On 11/10/2022, of Andrea Lami.
Atmospheric coldwave collective Blacklist, based in New York, today released their highly anticipated second album “Afterworld” via Profound Lore Records. Featuring ten brand new tracks, packed with the band’s catchy and distinctive sound, “Afterworld” seamlessly picks up where its critically acclaimed predecessor “Midnight of the Century” (2009) left off: Powerful and Dark Hymns. , which blend elements of shoegaze and heavy metal with coldwave in one fluid movement. In support of the new album, the band has just released a music video for the song “Lovers In Mourning”, streamed here:
Joshua Strachan on the song:
A lot of strange and perhaps apparently unrelated things came together with this song. But with Blacklist I like to leverage these things. Post-punk is in a sense an exercise in genre, so there is no point in doing things trivial. Like much of “Afterworld”, this song is about longing and nostalgia, but also about the feeling that love can be impossible or forever out of your reach. Whether it’s because of distance, isolation, or a lot of bad luck, I believe we’ve all hit those walls at one time or another.
What started out musically as an early Mötley Crüe / mid 80s style riff by Ozzy quickly morphed into this melancholy sounding thing when I hit the synth pedal. A few months earlier I had finished the Meridiane album, a dark ambient collaboration with Pieter Nooten (Clan of Xymox) with the participation of Warren Defever (His Name is Alive) and Kennedy Ashlynn (SRSQ, Them Are Us Too). Working with Pieter I learned a lot about arrangement and dynamics, so I decided to throw myself headlong into a sort of “Hounds of Love” with drums and strings. It came out surprisingly naturally.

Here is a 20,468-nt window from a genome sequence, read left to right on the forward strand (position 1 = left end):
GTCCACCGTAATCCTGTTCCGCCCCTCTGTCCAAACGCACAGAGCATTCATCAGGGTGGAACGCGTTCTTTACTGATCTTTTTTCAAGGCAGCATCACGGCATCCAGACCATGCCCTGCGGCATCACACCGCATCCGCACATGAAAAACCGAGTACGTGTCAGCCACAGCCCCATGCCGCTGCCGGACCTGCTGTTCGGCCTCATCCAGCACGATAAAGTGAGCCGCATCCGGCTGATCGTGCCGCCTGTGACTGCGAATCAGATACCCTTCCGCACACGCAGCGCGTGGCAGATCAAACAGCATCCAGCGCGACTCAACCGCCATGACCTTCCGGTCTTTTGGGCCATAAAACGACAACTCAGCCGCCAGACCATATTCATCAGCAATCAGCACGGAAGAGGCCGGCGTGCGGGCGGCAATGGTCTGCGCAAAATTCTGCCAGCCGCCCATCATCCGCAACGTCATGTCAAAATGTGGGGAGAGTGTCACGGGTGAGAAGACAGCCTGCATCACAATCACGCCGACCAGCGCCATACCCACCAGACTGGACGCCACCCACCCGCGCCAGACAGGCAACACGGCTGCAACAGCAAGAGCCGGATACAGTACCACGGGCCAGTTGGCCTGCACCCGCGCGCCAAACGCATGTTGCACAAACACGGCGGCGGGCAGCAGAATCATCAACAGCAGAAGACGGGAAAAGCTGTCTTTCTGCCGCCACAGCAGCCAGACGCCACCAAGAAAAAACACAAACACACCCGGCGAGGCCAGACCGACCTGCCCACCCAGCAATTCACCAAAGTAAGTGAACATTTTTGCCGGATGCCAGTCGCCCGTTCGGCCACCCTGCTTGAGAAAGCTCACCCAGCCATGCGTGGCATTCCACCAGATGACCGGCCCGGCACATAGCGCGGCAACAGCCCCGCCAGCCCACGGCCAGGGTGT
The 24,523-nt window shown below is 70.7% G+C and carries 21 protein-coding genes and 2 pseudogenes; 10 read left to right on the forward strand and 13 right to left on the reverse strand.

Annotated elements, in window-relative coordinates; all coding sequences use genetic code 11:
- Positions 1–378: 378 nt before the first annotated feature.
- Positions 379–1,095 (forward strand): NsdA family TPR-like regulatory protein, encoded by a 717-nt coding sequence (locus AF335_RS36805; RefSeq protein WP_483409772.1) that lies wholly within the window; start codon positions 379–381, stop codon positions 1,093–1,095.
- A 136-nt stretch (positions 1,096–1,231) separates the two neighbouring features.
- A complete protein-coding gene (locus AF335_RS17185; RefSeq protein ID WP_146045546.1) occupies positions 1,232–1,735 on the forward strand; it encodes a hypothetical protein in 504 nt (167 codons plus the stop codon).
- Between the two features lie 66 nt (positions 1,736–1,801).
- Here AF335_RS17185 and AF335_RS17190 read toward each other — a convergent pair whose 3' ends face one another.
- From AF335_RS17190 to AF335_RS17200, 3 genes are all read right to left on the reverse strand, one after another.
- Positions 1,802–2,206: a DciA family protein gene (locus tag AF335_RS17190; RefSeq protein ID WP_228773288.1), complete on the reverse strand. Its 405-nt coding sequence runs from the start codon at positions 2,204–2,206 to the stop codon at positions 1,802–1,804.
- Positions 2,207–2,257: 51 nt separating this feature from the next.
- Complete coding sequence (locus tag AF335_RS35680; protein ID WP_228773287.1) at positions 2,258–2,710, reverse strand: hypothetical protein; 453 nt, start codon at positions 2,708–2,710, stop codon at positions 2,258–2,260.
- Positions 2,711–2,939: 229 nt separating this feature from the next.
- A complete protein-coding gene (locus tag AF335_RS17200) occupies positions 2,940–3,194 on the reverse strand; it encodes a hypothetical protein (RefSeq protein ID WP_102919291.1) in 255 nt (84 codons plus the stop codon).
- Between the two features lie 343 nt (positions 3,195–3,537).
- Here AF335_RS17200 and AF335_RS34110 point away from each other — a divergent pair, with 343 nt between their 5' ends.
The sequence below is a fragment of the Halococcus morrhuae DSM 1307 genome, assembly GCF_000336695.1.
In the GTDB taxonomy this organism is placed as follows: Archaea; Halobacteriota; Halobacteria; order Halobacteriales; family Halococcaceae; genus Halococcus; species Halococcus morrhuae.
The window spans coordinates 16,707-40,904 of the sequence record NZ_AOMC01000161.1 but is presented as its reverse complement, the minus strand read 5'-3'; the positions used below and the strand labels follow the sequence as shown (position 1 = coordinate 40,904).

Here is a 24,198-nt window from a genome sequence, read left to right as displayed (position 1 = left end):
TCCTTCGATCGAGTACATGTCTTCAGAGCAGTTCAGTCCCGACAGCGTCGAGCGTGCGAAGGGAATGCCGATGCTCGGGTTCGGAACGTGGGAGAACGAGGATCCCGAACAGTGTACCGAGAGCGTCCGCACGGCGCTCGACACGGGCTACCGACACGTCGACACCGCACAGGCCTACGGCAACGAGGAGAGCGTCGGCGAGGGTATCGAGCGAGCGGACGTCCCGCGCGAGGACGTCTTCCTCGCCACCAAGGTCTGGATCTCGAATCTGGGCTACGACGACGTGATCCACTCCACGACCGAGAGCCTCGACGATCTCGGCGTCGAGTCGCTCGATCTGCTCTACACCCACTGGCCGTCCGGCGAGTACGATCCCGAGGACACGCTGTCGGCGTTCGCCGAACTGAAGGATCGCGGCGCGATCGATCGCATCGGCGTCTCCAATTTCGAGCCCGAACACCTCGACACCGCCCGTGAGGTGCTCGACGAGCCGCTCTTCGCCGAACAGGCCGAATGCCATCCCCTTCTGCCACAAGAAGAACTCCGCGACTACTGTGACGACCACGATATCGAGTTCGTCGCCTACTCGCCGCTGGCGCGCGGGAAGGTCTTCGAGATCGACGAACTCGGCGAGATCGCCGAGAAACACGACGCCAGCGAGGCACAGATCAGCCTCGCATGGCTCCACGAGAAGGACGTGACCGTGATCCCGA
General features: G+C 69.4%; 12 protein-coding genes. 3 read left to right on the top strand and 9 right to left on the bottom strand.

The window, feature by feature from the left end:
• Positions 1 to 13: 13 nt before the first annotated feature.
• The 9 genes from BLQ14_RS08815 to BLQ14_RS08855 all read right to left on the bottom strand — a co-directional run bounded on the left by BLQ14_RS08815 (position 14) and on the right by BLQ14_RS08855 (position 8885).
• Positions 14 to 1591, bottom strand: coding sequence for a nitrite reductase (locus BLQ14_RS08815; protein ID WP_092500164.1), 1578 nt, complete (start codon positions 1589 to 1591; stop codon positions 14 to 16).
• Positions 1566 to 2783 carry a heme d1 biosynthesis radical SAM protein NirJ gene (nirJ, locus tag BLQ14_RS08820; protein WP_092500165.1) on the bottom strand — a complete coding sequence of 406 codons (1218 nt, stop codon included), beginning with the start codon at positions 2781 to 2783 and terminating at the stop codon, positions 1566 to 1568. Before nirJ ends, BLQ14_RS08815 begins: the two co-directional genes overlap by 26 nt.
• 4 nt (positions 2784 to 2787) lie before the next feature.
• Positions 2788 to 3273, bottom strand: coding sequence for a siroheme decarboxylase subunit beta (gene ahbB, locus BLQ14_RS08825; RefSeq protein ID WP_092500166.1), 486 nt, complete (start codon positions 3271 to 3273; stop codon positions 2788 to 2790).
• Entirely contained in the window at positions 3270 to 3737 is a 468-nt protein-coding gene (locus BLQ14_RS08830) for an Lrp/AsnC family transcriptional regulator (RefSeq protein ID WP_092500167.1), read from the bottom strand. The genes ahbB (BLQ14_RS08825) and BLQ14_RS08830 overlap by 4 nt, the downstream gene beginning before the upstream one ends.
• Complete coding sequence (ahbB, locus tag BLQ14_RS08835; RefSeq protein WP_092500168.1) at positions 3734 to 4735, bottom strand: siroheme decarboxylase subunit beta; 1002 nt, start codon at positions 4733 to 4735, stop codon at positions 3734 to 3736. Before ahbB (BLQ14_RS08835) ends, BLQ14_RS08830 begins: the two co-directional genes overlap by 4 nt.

The refrain refers to “crossed lovers”, a well-known expression of Shakespeare, but I think fewer people know that it is a reference to astrology, to the idea that what one personally desires is not drawn into the future that stars predict. So when I say “crossed stars mean nothing”, I mean feeling condemned, but also rejecting this desperation. At the time, I found myself relating to very familiar vampire films like “The Hunger” in a new way, as characters who have experienced eons of isolation from the outside world, for whom love is complicated or perhaps impossible. I was interested in the idea of paying a certain shameless homage to landmark tracks like Concrete Blonde’s “Bloodletting” and Type O Negative’s “Black No. 1”, but at the same time letting them enter new territory, where, once peeling off the metagotic tropes, there are layers of authentic inner life that connect to our deepest emotional turmoil.